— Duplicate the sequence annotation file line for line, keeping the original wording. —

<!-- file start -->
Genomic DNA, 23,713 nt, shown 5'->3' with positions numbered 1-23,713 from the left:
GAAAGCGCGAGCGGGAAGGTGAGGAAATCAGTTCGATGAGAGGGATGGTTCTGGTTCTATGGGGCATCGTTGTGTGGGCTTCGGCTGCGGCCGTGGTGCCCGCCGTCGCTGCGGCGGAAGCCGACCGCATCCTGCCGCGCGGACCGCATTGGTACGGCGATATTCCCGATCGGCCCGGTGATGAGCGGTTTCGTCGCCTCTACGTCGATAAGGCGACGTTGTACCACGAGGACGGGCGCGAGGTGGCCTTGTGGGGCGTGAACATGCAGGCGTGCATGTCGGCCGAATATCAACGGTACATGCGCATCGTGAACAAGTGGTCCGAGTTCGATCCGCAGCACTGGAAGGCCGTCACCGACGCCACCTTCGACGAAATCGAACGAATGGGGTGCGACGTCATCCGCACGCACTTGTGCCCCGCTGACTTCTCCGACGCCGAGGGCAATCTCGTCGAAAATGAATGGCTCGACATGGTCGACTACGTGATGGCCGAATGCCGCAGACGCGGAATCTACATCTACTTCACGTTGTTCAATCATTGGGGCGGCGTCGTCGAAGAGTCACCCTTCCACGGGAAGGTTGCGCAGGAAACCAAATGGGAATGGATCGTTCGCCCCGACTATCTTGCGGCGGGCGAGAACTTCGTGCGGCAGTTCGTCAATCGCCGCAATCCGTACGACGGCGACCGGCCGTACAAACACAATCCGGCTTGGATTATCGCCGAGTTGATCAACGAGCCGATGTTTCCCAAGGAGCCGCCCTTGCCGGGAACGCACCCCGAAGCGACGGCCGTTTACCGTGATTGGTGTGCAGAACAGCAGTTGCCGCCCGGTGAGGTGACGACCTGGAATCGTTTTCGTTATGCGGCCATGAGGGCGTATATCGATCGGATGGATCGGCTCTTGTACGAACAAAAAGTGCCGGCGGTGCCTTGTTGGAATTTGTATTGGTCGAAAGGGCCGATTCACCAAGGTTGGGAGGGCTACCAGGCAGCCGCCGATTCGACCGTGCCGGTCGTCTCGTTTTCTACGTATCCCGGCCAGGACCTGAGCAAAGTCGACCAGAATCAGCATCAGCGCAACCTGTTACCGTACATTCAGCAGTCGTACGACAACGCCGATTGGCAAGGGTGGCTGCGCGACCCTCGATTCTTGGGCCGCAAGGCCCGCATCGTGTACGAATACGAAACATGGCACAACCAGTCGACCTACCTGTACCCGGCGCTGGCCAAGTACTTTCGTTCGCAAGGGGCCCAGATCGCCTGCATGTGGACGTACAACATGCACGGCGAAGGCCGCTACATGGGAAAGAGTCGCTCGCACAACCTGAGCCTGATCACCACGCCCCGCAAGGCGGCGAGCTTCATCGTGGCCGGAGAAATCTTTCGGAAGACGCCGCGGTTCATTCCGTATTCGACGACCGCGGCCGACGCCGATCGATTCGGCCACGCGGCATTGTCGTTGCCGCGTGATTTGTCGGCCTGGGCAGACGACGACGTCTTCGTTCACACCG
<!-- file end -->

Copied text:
Genomic DNA, 23,713 nt, shown 5'->3' with positions numbered 1-23,713 from the left:
GAAAGCGCGAGCGGGAAGGTGAGGAAATCAGTTCGATGAGAGGGATGGTTCTGGTTCTATGGGGCATCGTTGTGTGGGCTTCGGCTGCGGCCGTGGTGCCCGCCGTCGCTGCGGCGGAAGCCGACCGCATCCTGCCGCGCGGACCGCATTGGTACGGCGATATTCCCGATCGGCCCGGTGATGAGCGGTTTCGTCGCCTCTACGTCGATAAGGCGACGTTGTACCACGAGGACGGGCGCGAGGTGGCCTTGTGGGGCGTGAACATGCAGGCGTGCATGTCGGCCGAATATCAACGGTACATGCGCATCGTGAACAAGTGGTCCGAGTTCGATCCGCAGCACTGGAAGGCCGTCACCGACGCCACCTTCGACGAAATCGAACGAATGGGGTGCGACGTCATCCGCACGCACTTGTGCCCCGCTGACTTCTCCGACGCCGAGGGCAATCTCGTCGAAAATGAATGGCTCGACATGGTCGACTACGTGATGGCCGAATGCCGCAGACGCGGAATCTACATCTACTTCACGTTGTTCAATCATTGGGGCGGCGTCGTCGAAGAGTCACCCTTCCACGGGAAGGTTGCGCAGGAAACCAAATGGGAATGGATCGTTCGCCCCGACTATCTTGCGGCGGGCGAGAACTTCGTGCGGCAGTTCGTCAATCGCCGCAATCCGTACGACGGCGACCGGCCGTACAAACACAATCCGGCTTGGATTATCGCCGAGTTGATCAACGAGCCGATGTTTCCCAAGGAGCCGCCCTTGCCGGGAACGCACCCCGAAGCGACGGCCGTTTACCGTGATTGGTGTGCAGAACAGCAGTTGCCGCCCGGTGAGGTGACGACCTGGAATCGTTTTCGTTATGCGGCCATGAGGGCGTATATCGATCGGATGGATCGGCTCTTGTACGAACAAAAAGTGCCGGCGGTGCCTTGTTGGAATTTGTATTGGTCGAAAGGGCCGATTCACCAAGGTTGGGAGGGCTACCAGGCAGCCGCCGATTCGACCGTGCCGGTCGTCTCGTTTTCTACGTATCCCGGCCAGGACCTGAGCAAAGTCGACCAGAATCAGCATCAGCGCAACCTGTTACCGTACATTCAGCAGTCGTACGACAACGCCGATTGGCAAGGGTGGCTGCGCGACCCTCGATTCTTGGGCCGCAAGGCCCGCATCGTGTACGAATACGAAACATGGCACAACCAGTCGACCTACCTGTACCCGGCGCTGGCCAAGTACTTTCGTTCGCAAGGGGCCCAGATCGCCTGCATGTGGACGTACAACATGCACGGCGAAGGCCGCTACATGGGAAAGAGTCGCTCGCACAACCTGAGCCTGATCACCACGCCCCGCAAGGCGGCGAGCTTCATCGTGGCCGGAGAAATCTTTCGGAAGACGCCGCGGTTCATTCCGTATTCGACGACCGCGGCCGACGCCGATCGATTCGGCCACGCGGCATTGTCGTTGCCGCGTGATTTGTCGGCCTGGGCAGACGACGACGTCTTCGTTCACACCG